~ WeWork’s valuation is raised to $47 billion by SoftBank.


IPO Delay and Valuation Cut

~ WeWork’s IPO is delayed after investors raise concerns about the company’s governance and finances.
~ WeWork’s valuation is cut to $35 billion.


Neumann Steps Down, IPO Cancellation, and SoftBank Bailout

~ WeWork’s CEO, Adam Neumann, steps down after facing pressure from investors.
~ WeWork’s IPO is officially cancelled.
~ SoftBank Group invests $5 billion in WeWork, taking a controlling stake in the company.


COVID-19 Pandemic and Closures

~ The COVID-19 pandemic begins, leading to a decline in demand for office space.
~ WeWork closes hundreds of locations and furloughs thousands of employees.


Acquisition of Common Desk

WeWork acquires Common Desk, a New York City-based coworking company.


Acquisition of Meetup and WeWork Workplace

~ WeWork acquires Meetup back from SoftBank.
~WeWork closes its offices in Russia due to the country’s invasion of Ukraine.
~ WeWork announces that it is developing a software product with Yardi Systems called WeWork Workplace.


Bankruptcy Filing

November 7: WeWork files for bankruptcy protection.

Why WeWork Filed for Bankruptcy

WeWork filed for bankruptcy for a number of reasons, including:

  • High costs: WeWork has a very high cost structure, due to its long-term leases on office space and its high marketing and administrative expenses.
  • Slow revenue growth: WeWork’s revenue growth has slowed in recent years, as the company has faced increased competition from other shared workspace providers and from traditional landlords.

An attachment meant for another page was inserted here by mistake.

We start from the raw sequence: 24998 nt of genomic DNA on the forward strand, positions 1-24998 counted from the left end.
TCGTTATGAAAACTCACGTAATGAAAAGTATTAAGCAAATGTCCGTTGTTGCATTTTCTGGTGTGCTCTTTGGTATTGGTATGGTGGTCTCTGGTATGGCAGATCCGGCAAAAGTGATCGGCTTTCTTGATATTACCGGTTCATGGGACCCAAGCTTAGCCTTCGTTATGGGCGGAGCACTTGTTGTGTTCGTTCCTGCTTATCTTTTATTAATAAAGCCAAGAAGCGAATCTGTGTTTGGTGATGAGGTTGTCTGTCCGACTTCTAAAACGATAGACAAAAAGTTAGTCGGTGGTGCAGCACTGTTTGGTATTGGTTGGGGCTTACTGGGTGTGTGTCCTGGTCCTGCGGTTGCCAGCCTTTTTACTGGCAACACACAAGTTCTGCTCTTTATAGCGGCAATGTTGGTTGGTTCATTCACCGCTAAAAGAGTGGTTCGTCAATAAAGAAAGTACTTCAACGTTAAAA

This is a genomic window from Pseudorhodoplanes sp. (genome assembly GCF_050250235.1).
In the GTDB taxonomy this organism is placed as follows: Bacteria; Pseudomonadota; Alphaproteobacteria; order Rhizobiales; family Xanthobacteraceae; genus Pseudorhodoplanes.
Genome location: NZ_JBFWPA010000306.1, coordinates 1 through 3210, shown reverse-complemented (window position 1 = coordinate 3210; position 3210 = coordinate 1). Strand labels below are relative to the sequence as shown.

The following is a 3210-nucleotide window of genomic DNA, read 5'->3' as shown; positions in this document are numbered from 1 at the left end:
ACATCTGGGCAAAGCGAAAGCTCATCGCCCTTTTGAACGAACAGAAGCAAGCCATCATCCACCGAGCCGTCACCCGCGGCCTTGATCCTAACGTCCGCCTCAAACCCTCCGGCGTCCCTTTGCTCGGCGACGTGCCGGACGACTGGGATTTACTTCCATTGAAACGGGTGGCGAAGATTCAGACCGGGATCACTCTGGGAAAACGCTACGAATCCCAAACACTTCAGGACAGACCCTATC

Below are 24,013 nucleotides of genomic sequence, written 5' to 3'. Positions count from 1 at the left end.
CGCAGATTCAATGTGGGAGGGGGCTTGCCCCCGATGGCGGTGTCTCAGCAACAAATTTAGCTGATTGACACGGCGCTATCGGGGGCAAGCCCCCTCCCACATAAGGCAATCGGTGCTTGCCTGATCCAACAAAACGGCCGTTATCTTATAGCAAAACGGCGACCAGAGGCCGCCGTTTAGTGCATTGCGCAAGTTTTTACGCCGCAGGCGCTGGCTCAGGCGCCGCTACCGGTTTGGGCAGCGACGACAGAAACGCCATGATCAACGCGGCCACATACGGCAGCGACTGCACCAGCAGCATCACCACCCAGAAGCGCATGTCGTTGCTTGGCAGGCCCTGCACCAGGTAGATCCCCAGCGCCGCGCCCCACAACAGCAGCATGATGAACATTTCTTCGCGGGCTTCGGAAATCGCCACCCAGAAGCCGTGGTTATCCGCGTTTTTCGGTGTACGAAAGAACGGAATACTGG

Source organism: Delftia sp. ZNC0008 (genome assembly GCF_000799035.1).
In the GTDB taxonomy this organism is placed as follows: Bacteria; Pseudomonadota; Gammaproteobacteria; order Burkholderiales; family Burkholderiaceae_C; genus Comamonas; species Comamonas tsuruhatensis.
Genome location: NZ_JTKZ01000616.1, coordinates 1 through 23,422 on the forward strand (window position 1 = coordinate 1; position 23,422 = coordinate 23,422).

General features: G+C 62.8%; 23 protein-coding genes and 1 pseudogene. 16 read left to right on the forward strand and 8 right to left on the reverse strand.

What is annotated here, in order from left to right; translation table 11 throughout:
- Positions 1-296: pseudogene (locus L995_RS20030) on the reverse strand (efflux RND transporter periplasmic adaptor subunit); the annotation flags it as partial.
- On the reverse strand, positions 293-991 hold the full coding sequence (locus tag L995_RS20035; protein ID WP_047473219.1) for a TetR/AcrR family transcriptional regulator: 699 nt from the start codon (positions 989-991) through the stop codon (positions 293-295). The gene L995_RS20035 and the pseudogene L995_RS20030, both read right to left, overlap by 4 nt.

• COVID-19 pandemic: The COVID-19 pandemic has had a devastating impact on WeWork’s business. As more and more companies have allowed their employees to work from home, demand for office space has declined sharply.

What Happens Next

WeWork’s bankruptcy filing will allow the company to restructure its debt and reduce its costs. The company has said that it plans to continue operating as it goes through bankruptcy.

However, it is unclear whether WeWork will be able to survive in the long term. The company faces a number of challenges, including the high cost of its leases, the increasing competition from other shared workspace providers, and the changing nature of work.

Impact of WeWork’s Bankruptcy

WeWork’s bankruptcy is a major blow to the company’s investors, including SoftBank, which has sunk billions of dollars into the startup.

The bankruptcy is also a setback for the shared workspace industry, which has been hit hard by the pandemic. WeWork is one of the largest players in the industry, and its bankruptcy could lead to consolidation of the market.


WeWork’s bankruptcy is a cautionary tale for startups. The company grew rapidly and achieved a high valuation, but it was unable to build a sustainable business model. WeWork’s bankruptcy is also a reminder of the challenges facing the shared workspace industry, as more and more companies allow their employees to work from home.sharemore_vert